Brookfield Infrastructure pointed to key investments in energy assets and data centres during its third-quarter earnings call as a hint to where the company is most likely to deploy capital in the coming decade.
Sam Pollock, chief executive of the listed infrastructure subsidiary of Brookfield Asset Management, said it will be “an even battle” between the energy and telecommunications sector as to where the company deploys capital over the next five years, but over the next decade, it will “more than likely be data”.
On the earnings call, Pollock said the $1.3 billion sale of Chilean transmission company Transelec to China Southern Power Grid International, which closed in May, allowed Brookfield to go on a spending spree this year, amounting to $1.8 billion in commitments. Most investments the firm announced this year were in the two sectors Pollock said would comprise an increasing share of Brookfield’s portfolio.
In October, the fund manager announced the closing of a $600 million investment in North American residential energy company Enercare, which installs boiler systems in homes throughout Ontario and draws revenue from long-term maintenance contracts.
The company reported completing the first part of a $3.3 billion acquisition for midstream assets in Western Canada that it purchased from Enbridge. Brookfield has invested $525 million of equity for the first part of the deal, which gave the company control of a portfolio of provincially regulated assets. It expects to acquire the remaining portfolio, comprising federally regulated assets, by next year.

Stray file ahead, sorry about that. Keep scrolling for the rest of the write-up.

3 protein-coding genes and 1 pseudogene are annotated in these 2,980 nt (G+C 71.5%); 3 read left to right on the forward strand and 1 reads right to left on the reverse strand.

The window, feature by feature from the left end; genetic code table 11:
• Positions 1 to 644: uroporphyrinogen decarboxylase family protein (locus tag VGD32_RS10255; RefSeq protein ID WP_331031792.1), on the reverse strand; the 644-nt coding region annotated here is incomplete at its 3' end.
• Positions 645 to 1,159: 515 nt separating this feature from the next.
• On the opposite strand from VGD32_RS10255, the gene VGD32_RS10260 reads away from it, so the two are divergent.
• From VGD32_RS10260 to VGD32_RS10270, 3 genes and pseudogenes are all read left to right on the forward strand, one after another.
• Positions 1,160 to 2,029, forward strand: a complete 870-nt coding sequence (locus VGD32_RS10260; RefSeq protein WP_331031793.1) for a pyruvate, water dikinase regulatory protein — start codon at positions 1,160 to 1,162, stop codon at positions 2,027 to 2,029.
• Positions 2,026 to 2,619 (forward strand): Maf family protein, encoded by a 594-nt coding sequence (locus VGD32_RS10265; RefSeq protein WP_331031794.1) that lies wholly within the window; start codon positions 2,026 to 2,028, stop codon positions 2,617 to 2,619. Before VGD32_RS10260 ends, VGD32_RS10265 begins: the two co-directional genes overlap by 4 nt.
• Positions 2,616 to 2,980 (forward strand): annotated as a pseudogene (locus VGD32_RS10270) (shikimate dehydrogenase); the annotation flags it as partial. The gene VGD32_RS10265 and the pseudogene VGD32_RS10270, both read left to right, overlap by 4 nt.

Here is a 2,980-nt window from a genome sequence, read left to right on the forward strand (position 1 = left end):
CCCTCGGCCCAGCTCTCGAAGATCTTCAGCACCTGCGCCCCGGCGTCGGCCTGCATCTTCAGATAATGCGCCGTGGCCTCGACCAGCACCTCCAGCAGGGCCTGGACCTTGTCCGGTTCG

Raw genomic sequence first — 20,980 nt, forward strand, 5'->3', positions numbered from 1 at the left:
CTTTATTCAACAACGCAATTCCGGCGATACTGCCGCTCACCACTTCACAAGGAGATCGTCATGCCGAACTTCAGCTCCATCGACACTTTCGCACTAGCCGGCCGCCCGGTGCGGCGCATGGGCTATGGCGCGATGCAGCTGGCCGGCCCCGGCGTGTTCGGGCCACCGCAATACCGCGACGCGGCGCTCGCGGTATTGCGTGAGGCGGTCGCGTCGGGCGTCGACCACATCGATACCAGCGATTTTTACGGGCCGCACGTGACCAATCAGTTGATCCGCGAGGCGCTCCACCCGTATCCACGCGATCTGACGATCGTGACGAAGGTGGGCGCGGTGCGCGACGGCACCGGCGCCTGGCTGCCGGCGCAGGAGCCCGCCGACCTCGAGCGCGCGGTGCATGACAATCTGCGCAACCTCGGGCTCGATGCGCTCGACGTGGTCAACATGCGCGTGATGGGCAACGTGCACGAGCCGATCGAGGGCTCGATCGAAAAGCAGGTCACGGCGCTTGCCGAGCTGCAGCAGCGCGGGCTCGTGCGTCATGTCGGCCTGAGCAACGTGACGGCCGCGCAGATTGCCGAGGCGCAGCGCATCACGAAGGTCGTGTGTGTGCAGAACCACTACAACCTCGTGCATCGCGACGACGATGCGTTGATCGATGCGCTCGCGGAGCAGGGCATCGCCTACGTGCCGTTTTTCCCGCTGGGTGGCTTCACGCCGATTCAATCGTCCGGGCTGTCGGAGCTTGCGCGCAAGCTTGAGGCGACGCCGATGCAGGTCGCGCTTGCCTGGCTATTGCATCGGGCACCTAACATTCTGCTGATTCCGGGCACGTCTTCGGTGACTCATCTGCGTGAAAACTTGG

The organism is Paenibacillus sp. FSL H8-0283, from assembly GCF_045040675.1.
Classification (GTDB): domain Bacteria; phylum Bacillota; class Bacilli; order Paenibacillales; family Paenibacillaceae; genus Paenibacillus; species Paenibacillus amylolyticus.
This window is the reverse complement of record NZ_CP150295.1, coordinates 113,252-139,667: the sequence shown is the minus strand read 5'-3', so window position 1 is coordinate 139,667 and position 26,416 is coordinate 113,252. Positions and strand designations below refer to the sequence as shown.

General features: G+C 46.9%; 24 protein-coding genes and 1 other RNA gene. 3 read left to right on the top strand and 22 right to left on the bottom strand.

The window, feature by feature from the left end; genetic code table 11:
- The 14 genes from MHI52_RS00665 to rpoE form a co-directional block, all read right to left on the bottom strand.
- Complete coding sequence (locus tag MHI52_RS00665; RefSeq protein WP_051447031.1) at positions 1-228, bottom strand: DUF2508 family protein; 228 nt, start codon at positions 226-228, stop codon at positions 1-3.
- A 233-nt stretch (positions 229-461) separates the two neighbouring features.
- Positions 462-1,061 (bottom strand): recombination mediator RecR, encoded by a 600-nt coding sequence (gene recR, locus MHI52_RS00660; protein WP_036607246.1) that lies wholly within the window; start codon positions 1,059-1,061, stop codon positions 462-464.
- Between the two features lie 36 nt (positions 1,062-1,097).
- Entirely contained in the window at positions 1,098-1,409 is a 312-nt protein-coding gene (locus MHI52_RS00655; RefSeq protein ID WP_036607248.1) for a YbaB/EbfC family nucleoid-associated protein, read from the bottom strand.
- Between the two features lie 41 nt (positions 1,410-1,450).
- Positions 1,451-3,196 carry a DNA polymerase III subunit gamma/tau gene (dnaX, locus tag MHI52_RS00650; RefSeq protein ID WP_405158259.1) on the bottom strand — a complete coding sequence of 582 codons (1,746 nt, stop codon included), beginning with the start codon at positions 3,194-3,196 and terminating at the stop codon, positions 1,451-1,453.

As of 30 September, Brookfield managed $75 billion of assets.
Pollock also noted the firm’s recently announced $750 million investment in Brazilian data centre company Ascenty. Brookfield, which invested $200 million along with its institutional partners’ commitment, formed a joint venture with global data centre provider Digital Realty to take co-ownership of a portfolio of eight data centres located in São Paulo, Campinas, Rio de Janeiro and Fortaleza.
“We like this business because it gives us access to markets in South America that are at the early stages of cloud computing, and thus we expect tremendous growth in the business,” Pollock said.
Brookfield made its first data centre investment in June, acquiring a portfolio of 31 assets in North America from AT&T for $1.1 billion.